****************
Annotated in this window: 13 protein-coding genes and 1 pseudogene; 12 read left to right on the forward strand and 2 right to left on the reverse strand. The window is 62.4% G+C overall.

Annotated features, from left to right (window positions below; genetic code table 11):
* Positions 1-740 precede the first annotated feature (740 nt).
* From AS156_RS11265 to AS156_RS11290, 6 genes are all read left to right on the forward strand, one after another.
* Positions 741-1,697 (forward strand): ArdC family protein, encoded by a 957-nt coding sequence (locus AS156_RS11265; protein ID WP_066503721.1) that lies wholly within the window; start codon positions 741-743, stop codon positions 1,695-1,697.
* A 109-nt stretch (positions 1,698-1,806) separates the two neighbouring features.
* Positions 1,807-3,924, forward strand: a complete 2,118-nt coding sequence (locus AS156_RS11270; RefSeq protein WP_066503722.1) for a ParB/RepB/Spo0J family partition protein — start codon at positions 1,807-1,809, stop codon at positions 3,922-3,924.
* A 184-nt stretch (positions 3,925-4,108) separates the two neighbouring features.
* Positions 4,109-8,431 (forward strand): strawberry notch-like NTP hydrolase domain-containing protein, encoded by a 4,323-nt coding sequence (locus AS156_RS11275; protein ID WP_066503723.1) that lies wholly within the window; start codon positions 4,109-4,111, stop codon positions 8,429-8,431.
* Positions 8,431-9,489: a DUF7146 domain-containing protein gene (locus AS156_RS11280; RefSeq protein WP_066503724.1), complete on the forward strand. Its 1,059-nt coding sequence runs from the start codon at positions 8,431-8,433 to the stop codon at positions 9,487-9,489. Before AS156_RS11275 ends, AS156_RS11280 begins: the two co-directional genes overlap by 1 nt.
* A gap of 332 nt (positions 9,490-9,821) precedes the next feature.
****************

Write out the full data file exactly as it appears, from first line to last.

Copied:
Annotated in this window: 13 protein-coding genes and 1 pseudogene; 12 read left to right on the forward strand and 2 right to left on the reverse strand. The window is 62.4% G+C overall.

Annotated features, from left to right (window positions below; genetic code table 11):
* Positions 1-740 precede the first annotated feature (740 nt).
* From AS156_RS11265 to AS156_RS11290, 6 genes are all read left to right on the forward strand, one after another.
* Positions 741-1,697 (forward strand): ArdC family protein, encoded by a 957-nt coding sequence (locus AS156_RS11265; protein ID WP_066503721.1) that lies wholly within the window; start codon positions 741-743, stop codon positions 1,695-1,697.
* A 109-nt stretch (positions 1,698-1,806) separates the two neighbouring features.
* Positions 1,807-3,924, forward strand: a complete 2,118-nt coding sequence (locus AS156_RS11270; RefSeq protein WP_066503722.1) for a ParB/RepB/Spo0J family partition protein — start codon at positions 1,807-1,809, stop codon at positions 3,922-3,924.
* A 184-nt stretch (positions 3,925-4,108) separates the two neighbouring features.
* Positions 4,109-8,431 (forward strand): strawberry notch-like NTP hydrolase domain-containing protein, encoded by a 4,323-nt coding sequence (locus AS156_RS11275; protein ID WP_066503723.1) that lies wholly within the window; start codon positions 4,109-4,111, stop codon positions 8,429-8,431.
* Positions 8,431-9,489: a DUF7146 domain-containing protein gene (locus AS156_RS11280; RefSeq protein WP_066503724.1), complete on the forward strand. Its 1,059-nt coding sequence runs from the start codon at positions 8,431-8,433 to the stop codon at positions 9,487-9,489. Before AS156_RS11275 ends, AS156_RS11280 begins: the two co-directional genes overlap by 1 nt.
* A gap of 332 nt (positions 9,490-9,821) precedes the next feature.